Sunday, October 30, 2011


Winter is drawing close to the land of Tohoku as the wind chills our bones when we work outside.  For the people who live in the temporary housing, no one is sure how well those thin walls can shield them from the bitter cold.  A department store generously donated tens of thousands of hot water warmers to the ones who lives in temp house, and we have been busy packaging them with a couple other basic essentials and delivering them.

This day we delivered almost 800 hot water warmers, came to about 393 families.
After a whole day of labor, we have only reached a tip of the iceberg.  Sometimes it truly leaves me feeling so small, so insufficient.  I constantly have to remind myself that I am merely like the little boy in 5 bread + 2 fishes.        As long as I have given my everything, God will feed all who are hungry.  It is not me, but Him.

In one of the temp house compounds, the occupant number of all 48 households are either 1 or 2.  Likely that none of the families in this compound is whole.  Especially when it came to household that was only grandpa or grandma, it wrenched my heart and I could only bless them with a silent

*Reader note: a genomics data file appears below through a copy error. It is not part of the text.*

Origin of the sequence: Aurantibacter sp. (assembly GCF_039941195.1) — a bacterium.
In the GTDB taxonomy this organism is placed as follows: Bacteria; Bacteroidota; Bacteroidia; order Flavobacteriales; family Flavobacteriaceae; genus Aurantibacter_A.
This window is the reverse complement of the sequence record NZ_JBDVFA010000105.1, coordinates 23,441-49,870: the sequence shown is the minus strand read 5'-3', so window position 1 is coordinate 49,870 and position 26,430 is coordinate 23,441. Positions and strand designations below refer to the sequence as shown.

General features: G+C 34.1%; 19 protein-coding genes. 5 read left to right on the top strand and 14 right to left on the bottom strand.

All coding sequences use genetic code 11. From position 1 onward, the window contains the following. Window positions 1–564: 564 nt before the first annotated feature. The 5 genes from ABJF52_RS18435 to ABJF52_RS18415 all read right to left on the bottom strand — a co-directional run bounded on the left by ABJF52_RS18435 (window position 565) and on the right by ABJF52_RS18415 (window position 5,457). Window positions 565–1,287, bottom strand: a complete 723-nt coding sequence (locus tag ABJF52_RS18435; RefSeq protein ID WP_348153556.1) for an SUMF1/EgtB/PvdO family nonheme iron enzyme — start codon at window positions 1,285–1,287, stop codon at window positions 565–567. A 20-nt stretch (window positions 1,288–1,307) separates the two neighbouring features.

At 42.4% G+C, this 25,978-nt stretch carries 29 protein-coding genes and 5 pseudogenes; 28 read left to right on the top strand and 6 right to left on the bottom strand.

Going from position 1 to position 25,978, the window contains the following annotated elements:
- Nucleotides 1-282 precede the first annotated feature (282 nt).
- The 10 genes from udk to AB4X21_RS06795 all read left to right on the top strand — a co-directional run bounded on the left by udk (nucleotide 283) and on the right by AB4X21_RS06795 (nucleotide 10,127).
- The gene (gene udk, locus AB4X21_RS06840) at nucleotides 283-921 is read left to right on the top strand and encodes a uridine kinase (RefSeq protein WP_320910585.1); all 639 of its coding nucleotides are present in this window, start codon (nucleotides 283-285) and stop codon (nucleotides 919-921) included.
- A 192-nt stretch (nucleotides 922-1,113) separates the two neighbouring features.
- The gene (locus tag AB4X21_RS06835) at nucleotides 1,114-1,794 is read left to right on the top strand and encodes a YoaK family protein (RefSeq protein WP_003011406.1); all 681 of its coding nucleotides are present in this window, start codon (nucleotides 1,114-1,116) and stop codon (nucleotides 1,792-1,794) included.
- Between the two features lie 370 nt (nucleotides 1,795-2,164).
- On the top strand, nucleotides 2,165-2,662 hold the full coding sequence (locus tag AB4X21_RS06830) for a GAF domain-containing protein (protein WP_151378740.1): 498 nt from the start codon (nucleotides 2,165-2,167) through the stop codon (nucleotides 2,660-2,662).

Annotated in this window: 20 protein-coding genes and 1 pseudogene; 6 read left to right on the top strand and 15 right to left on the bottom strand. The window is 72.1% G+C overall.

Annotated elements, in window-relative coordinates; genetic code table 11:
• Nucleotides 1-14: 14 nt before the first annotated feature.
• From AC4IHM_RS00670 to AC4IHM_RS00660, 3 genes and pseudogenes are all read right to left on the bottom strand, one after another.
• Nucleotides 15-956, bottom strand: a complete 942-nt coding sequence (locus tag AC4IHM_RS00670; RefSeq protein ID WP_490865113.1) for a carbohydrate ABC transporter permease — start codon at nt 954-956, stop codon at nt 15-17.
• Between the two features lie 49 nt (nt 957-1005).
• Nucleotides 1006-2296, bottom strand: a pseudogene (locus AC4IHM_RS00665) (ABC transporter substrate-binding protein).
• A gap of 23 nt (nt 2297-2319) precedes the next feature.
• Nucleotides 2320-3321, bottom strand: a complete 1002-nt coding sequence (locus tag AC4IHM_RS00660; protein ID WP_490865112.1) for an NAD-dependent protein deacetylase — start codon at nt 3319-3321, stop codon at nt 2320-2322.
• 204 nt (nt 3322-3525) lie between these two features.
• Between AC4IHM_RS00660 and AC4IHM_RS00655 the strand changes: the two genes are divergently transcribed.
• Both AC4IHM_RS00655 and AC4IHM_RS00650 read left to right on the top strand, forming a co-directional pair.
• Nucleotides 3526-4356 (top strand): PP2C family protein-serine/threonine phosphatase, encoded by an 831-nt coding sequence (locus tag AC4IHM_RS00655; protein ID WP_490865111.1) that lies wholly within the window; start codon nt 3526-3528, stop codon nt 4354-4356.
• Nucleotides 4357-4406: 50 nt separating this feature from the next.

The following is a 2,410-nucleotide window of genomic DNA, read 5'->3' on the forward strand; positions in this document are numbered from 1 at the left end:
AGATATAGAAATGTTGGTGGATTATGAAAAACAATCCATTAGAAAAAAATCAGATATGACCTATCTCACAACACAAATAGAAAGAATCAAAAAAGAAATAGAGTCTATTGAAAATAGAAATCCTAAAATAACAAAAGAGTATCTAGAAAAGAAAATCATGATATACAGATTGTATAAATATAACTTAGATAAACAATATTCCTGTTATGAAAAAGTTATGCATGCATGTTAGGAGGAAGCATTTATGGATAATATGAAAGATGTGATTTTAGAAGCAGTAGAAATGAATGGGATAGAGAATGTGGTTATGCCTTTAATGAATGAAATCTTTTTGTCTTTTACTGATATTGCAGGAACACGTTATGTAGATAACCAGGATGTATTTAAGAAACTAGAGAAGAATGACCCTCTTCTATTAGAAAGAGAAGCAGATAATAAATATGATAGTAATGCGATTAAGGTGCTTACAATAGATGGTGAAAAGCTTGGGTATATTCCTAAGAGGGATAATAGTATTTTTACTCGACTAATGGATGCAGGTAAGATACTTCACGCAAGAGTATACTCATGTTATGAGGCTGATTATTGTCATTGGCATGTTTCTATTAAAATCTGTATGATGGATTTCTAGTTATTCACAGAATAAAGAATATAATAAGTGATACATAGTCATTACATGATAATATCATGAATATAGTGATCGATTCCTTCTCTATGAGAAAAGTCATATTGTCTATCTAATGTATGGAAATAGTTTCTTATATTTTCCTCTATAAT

Mr Sasaki and his highschooler son came to help with our packing and delivering when we arrived upon his compound.  We learned that he is a temple priest, in which his temple/house was washed away in the tsunami, and nobody can tell when it can be rebuilt.  His tone was gentle and light, only with a slight hint of sadness in his eyes.

I needed to go to washroom and Mr Sasaki had his son took me to their unit.  This was my first time to be inside a temp house.  Sasaki's younger daughter was also in the house and looked over to say hi.
I took a quick glance around the room, went to washroom and returned to the meeting place with Sasaki's son.  A question was burning at the tip of my tongue all the way as we were walking, but I couldn't manage to roll it out to ask him.

After I got on our van, I fetched out the occupant's list and searched for Mr Sasaki's unit number.  In the column of occupant number, the number "3" was printed beside their name.
When I walked in their house, the chaos was unimaginable for a japanese family.
It could be a single parent family,  It could be just their way to be.
But my initial impression was a chaos that stemmed from an utter loss.